Joseph later became suspicious of the service after noticing that the sample profile shown on Stanford Who’s Who’s website was using a photo of his friend without her approval. He noticed numerous complaints recorded about the company on the Rip-off Report website, alleging that it deceives people into paying large fees.
Wrapping it Up
As you can see, scammers have been using the LinkedIn website in several ways, including treating linkedin.com as a redirector to malicious sites, posting fraudulent ads and interacting with potential victims using the LinkedIn website. It’s interesting to note that while the platform provides numerous other opportunities for fraud, I haven’t seen many publicly-documented incidents of this nature.
This post is part of a series that explores LinkedIn scams, fraud and information security risks. The other posts are:
In an earlier note I discussed why malicious LinkedIn activities seem less prevalent Facebook and Twitter ones. Yet, the users of LinkedIn aren’t immune to risks. The most prevalent form of scams and fraud associated with LinkedIn appears to be spam that mimics the look of LinkedIn emails. This isn’t surprising, considering that the service heavily relies on email to communicate with its user base—sending weekly social network updates, invitations to connect, group announcements, and so forth.
Spam messages that look like they come from LinkedIn tend to include links to malicious websites. For instance, PandaLabs described a spam campaign that included a fake LinkedIn invitation to connect and included a link to a rogue pharma website:
Another spoofed email mimicked LinkedIn’s “So now you’re on LinkedIn: What’s next?” message, but pointed to a non-reputable site—one sample I saw used vqqjsmbl.info and another ylbochqs.info:
Kimberly at StopMalvertising described an incident where an email message bearing the same subject directed the victim to a website hosting an exploit kit that attempted to infect the person’s PC with ZeuS.
In another example, described by the Spam Daily blog, the spoofed email message appeared to be a note from someone the recipient just met. The sender provided an affiliate program link that credited the attacker for referring people to legitimate websites, such as a loan application service:
"It was great talking to you the other day. Good luck on all your projects….I’m sure they’ll turn out great. BTW…here’s the site I told you about that set me up with all the financial aid for my online masters.
http :// gy-qes. daukskosos. com/ 687cf7eeef7988de3401117b6eacfbcb4d9298”
Yet another example of LinkedIn-themed spam used the subject “LinkedIn account has been blocked” and included a malicious link:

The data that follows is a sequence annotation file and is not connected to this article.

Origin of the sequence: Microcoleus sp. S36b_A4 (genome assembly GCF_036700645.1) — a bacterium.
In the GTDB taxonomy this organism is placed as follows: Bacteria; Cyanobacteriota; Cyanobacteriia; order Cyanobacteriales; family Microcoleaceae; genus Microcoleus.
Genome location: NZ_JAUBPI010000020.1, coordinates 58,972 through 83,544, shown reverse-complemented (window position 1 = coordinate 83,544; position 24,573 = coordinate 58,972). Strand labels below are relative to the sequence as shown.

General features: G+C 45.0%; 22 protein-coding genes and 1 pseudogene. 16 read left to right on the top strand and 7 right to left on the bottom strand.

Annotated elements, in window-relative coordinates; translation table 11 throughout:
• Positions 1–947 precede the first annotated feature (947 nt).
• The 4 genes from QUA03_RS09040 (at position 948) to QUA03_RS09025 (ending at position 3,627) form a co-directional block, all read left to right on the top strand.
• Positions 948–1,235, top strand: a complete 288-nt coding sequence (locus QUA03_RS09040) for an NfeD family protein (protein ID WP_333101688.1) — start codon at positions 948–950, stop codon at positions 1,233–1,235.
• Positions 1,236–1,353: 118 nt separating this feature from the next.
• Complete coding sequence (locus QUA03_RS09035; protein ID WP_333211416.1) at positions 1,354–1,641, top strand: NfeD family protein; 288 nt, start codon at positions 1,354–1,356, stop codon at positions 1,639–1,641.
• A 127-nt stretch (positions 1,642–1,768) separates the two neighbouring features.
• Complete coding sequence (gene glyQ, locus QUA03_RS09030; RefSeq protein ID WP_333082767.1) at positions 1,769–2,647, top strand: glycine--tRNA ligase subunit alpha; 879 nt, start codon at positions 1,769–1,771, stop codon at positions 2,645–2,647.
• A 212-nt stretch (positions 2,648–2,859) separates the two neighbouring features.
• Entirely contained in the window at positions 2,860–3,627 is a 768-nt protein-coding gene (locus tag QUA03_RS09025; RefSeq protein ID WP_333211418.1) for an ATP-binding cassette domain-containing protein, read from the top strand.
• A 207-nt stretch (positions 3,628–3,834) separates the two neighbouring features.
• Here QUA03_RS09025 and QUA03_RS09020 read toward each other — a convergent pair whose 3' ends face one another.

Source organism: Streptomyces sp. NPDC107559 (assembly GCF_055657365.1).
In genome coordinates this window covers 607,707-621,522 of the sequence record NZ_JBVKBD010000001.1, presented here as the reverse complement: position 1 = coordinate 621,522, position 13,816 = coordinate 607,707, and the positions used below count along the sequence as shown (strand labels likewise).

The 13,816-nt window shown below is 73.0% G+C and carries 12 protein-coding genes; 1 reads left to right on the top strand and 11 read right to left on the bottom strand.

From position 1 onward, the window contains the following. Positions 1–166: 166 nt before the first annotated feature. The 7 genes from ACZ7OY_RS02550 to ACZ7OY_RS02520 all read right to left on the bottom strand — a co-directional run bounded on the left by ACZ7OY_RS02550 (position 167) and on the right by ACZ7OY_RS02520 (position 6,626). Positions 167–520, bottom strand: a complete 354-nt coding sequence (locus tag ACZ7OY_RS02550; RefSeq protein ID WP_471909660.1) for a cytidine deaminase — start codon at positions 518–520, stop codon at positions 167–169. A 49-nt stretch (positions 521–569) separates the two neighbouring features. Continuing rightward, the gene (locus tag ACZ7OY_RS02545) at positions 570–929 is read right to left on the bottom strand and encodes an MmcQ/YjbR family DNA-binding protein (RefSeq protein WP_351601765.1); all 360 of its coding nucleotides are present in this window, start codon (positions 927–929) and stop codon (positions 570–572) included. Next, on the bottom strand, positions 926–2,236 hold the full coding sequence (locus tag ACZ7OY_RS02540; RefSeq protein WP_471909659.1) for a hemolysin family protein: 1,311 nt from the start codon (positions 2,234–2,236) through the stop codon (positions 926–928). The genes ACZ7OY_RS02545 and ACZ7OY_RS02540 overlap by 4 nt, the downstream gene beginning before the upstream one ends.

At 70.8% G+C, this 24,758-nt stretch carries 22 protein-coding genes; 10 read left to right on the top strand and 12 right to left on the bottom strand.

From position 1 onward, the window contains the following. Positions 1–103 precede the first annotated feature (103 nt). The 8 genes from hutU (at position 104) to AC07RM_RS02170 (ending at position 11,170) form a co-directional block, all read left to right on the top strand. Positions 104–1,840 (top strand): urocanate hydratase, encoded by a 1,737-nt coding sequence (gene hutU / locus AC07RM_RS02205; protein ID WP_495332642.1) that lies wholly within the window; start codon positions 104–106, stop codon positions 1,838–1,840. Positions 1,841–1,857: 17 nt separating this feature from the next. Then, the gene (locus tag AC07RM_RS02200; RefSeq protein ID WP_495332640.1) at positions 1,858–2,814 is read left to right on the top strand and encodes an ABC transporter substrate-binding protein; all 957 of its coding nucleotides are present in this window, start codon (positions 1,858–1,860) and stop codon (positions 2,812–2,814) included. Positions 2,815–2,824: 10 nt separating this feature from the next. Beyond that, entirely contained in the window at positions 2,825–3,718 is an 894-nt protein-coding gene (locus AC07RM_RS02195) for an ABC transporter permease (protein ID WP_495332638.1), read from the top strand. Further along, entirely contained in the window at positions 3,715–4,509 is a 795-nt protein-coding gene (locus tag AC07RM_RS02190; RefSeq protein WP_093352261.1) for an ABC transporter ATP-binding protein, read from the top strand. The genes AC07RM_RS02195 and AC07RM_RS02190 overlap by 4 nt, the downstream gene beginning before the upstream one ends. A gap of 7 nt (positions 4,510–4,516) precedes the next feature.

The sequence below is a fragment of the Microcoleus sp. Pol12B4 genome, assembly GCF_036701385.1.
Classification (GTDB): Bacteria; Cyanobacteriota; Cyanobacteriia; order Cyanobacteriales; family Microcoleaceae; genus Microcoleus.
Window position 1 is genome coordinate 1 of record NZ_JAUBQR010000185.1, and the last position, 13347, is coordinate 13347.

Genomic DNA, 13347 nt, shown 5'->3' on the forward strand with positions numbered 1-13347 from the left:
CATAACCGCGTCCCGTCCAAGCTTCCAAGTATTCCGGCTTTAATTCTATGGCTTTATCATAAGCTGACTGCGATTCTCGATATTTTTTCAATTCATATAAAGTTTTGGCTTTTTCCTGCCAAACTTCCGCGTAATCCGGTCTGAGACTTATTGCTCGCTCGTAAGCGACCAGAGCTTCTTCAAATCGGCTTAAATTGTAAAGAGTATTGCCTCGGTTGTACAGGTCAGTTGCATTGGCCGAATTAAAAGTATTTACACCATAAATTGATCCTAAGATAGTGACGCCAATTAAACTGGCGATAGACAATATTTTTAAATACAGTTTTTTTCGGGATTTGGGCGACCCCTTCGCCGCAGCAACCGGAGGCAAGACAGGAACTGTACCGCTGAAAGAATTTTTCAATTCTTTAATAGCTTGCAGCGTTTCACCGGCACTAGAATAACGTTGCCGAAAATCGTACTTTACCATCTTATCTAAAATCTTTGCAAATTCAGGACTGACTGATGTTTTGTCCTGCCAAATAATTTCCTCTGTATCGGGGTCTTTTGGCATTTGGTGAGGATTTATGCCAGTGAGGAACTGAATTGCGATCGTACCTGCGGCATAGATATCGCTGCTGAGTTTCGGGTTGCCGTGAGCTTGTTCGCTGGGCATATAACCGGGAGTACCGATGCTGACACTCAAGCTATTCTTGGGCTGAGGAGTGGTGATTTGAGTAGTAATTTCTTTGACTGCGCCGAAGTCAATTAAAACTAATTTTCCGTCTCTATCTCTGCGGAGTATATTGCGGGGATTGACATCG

"Your LinkedIn account was blocked due to inactivity.
To remove the restrictions please click here
Thank you for using LinkedIn!”
These email messages appear to be effective. One email recipient expressed her confusion on the LinkedIn Q&A site:
"I don’t know if this a hoax or authentic. If it is real, can you please tell me why my account has been blocked."
LinkedIn can also be used as a pretext for including malicious files as email attachments. This is rarely uncommon, because legitimate LinkedIn emails don’t include attachments. In one case, Bart P described a spoofed LinkedIn email that claimed to include a CV, but was actually a trojan executable:
Users of LinkedIn are conditioned to receive LinkedIn emails and click on the embedded links. After all, they tend to visit linkedin.com less often than facebook.com, commonly relying on email messages to keep up with their LinkedIn network. As the result, LinkedIn-themed messages provide an effective pretext for distributing malicious links.
Examples above show that such links have taken email recipients to websites hosting exploit kits, affiliate link trackers, and rogue pharma sites. I’m surprised that I haven’t encountered examples where LinkedIn look-alike spam phished users’ logon credentials. Have you?
This post is part of a series that explores LinkedIn scams, fraud and information security risks. The other posts are:
When discussing the risks of fraud, malware and other scams on social networking sites, security professionals often refer to Facebook and, to a lesser extent, Twitter. What about LinkedIn? Its popularity is increasing, as does its feature set, and the company’s IPO will help ensure an abundant supply of funds to fuel growth. This article explores the scams, fraud, phishing and other risks involving LinkedIn that have occured to date.
According to some metrics, LinkedIn’s popularity rivals only that of Facebook; however, there appear to be fewer fraudulent activities related to LinkedIn. Seeking to better understand this apparent paradox, I asked on Twitter why we aren’t seeing more scams and malware on LinkedIn.
Below is the gist of the answers I received. (Thanks to everyone who responded!)
LinkedIn users certainly aren’t immune to risks. For instance, @nuskoolsecurity highlighted numerous spam messages that replicated emails that LinkedIn sends to its users; @secdouchebag mentioned the existence of spear phishing on LinkedIn; @wireheadlance pointed out the use of LinkedIn by scam artists.
The potential of LinkedIn as the platform for malicious activities is especially significant because many organizations allow access to linkedin.com, even when they block other social networking sites, as @xaocuc observed.